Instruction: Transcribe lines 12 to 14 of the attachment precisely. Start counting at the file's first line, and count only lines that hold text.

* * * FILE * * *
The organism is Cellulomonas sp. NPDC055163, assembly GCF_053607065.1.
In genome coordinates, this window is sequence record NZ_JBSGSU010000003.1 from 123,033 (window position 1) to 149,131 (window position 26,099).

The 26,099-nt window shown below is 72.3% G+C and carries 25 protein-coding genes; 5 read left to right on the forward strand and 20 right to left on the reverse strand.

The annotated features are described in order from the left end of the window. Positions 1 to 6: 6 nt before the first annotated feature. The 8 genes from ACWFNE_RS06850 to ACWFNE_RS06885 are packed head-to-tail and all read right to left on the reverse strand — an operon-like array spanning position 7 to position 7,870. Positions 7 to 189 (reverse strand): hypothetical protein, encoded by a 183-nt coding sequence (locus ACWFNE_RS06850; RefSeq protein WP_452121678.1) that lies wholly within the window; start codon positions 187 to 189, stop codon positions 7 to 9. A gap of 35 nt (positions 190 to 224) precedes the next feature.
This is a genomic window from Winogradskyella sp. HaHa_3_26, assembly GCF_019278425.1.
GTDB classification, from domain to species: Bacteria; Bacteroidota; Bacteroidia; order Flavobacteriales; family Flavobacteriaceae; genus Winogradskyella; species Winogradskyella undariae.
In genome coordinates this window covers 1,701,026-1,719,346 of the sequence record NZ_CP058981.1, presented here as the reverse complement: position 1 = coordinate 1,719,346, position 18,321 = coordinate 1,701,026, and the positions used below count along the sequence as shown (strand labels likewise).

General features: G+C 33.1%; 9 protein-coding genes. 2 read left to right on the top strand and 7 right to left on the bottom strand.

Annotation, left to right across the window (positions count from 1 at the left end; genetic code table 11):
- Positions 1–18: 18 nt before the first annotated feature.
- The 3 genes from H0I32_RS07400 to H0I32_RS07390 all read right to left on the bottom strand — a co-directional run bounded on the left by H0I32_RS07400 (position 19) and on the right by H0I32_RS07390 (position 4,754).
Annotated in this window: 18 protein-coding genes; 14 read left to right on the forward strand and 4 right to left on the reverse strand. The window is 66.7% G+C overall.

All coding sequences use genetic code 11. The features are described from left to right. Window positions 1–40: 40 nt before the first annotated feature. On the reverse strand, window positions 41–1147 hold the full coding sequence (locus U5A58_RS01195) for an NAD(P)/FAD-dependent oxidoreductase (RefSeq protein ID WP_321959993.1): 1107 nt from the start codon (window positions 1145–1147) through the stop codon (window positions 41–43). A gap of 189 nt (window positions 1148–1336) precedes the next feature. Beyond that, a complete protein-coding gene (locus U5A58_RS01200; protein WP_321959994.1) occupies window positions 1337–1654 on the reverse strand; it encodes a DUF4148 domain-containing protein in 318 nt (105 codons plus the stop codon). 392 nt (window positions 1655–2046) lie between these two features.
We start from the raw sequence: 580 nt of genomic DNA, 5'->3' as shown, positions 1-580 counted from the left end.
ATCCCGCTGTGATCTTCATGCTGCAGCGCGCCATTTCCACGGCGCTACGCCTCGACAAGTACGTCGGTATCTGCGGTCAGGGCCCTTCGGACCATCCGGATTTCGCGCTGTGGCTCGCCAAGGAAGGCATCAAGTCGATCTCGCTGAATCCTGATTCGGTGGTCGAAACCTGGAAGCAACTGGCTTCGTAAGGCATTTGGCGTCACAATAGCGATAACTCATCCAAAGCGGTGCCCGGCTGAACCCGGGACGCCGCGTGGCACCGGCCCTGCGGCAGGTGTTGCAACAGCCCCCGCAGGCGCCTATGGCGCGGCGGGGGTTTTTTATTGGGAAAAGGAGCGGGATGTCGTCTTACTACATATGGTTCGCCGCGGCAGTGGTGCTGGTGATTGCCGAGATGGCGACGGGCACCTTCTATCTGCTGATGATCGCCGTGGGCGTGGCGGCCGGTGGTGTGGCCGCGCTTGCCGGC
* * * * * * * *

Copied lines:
Annotated in this window: 18 protein-coding genes; 14 read left to right on the forward strand and 4 right to left on the reverse strand. The window is 66.7% G+C overall.

All coding sequences use genetic code 11. The features are described from left to right. Window positions 1–40: 40 nt before the first annotated feature. On the reverse strand, window positions 41–1147 hold the full coding sequence (locus U5A58_RS01195) for an NAD(P)/FAD-dependent oxidoreductase (RefSeq protein ID WP_321959993.1): 1107 nt from the start codon (window positions 1145–1147) through the stop codon (window positions 41–43). A gap of 189 nt (window positions 1148–1336) precedes the next feature. Beyond that, a complete protein-coding gene (locus U5A58_RS01200; protein WP_321959994.1) occupies window positions 1337–1654 on the reverse strand; it encodes a DUF4148 domain-containing protein in 318 nt (105 codons plus the stop codon). 392 nt (window positions 1655–2046) lie between these two features.
We start from the raw sequence: 580 nt of genomic DNA, 5'->3' as shown, positions 1-580 counted from the left end.